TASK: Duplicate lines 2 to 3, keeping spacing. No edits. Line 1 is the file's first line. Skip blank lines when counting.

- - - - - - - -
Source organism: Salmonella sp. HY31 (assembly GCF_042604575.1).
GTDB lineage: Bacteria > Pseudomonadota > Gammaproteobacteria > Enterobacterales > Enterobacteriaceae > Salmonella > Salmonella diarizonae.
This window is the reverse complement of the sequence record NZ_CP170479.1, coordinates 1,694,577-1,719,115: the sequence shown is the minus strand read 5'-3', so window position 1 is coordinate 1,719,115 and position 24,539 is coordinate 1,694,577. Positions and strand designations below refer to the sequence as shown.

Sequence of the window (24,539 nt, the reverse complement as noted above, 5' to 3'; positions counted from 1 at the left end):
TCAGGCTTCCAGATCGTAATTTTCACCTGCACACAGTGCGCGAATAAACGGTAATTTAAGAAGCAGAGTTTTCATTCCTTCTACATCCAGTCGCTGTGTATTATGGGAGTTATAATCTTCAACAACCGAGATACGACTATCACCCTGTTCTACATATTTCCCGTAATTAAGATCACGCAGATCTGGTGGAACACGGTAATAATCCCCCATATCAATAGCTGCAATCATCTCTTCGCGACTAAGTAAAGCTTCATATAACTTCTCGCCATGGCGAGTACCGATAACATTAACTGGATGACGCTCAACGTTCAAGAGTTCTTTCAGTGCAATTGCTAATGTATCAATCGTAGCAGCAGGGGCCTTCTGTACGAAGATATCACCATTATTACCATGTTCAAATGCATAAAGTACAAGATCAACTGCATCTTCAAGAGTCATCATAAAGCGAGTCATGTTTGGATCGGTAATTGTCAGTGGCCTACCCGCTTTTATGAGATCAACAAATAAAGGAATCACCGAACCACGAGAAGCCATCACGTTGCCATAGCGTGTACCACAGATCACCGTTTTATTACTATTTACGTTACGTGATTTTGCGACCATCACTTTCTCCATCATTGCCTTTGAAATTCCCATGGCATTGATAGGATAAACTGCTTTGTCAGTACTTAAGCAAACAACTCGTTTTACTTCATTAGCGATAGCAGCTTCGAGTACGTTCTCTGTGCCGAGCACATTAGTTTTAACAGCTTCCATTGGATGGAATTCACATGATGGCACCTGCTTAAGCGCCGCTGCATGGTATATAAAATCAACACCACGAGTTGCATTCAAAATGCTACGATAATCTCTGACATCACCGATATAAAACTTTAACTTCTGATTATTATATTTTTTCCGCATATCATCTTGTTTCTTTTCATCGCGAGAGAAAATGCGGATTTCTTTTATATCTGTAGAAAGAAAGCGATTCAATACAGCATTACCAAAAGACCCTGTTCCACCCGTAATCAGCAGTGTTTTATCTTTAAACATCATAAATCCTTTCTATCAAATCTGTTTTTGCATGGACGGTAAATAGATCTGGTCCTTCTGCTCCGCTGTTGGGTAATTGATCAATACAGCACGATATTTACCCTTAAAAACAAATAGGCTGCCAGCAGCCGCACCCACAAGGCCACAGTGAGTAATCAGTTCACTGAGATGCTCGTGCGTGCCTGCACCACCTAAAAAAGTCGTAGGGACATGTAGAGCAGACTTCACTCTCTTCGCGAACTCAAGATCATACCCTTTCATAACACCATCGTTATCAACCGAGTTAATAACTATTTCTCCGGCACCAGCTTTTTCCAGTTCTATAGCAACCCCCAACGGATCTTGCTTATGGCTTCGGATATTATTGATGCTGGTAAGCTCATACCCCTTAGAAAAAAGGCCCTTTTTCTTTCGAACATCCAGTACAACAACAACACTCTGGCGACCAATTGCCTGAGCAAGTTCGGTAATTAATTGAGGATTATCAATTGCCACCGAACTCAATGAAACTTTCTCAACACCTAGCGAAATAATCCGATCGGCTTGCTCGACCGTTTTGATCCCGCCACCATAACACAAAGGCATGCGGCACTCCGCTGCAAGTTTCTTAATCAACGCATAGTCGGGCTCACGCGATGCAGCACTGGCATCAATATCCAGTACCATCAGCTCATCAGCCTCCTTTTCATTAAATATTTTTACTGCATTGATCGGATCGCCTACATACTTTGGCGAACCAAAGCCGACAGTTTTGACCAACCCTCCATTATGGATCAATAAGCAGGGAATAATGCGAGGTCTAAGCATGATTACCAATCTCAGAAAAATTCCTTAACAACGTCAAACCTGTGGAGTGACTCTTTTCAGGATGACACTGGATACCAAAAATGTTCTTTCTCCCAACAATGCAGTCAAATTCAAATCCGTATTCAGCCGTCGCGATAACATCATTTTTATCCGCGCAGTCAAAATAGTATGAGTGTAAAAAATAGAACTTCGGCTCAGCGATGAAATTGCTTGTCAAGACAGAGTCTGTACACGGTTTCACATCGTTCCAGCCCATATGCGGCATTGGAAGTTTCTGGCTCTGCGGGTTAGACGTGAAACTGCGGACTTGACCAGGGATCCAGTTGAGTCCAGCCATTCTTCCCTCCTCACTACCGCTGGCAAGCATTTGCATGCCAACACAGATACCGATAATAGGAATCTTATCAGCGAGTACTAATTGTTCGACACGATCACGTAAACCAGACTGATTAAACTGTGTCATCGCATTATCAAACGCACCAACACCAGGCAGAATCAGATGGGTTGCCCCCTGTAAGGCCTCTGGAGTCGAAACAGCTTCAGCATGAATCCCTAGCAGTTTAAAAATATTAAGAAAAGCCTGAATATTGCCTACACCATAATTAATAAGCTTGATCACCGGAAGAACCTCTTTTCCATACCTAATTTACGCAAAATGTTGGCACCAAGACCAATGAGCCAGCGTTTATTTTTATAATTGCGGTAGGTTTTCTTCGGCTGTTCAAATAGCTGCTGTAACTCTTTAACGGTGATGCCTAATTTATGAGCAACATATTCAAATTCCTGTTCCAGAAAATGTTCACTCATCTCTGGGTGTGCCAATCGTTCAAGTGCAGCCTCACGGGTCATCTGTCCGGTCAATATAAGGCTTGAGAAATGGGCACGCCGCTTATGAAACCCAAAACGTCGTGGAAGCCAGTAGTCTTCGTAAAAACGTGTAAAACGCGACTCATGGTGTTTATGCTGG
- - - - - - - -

GTDB lineage: Bacteria > Pseudomonadota > Gammaproteobacteria > Enterobacterales > Enterobacteriaceae > Salmonella > Salmonella diarizonae.
This window is the reverse complement of the sequence record NZ_CP170479.1, coordinates 1,694,577-1,719,115: the sequence shown is the minus strand read 5'-3', so window position 1 is coordinate 1,719,115 and position 24,539 is coordinate 1,694,577. Positions and strand designations below refer to the sequence as shown.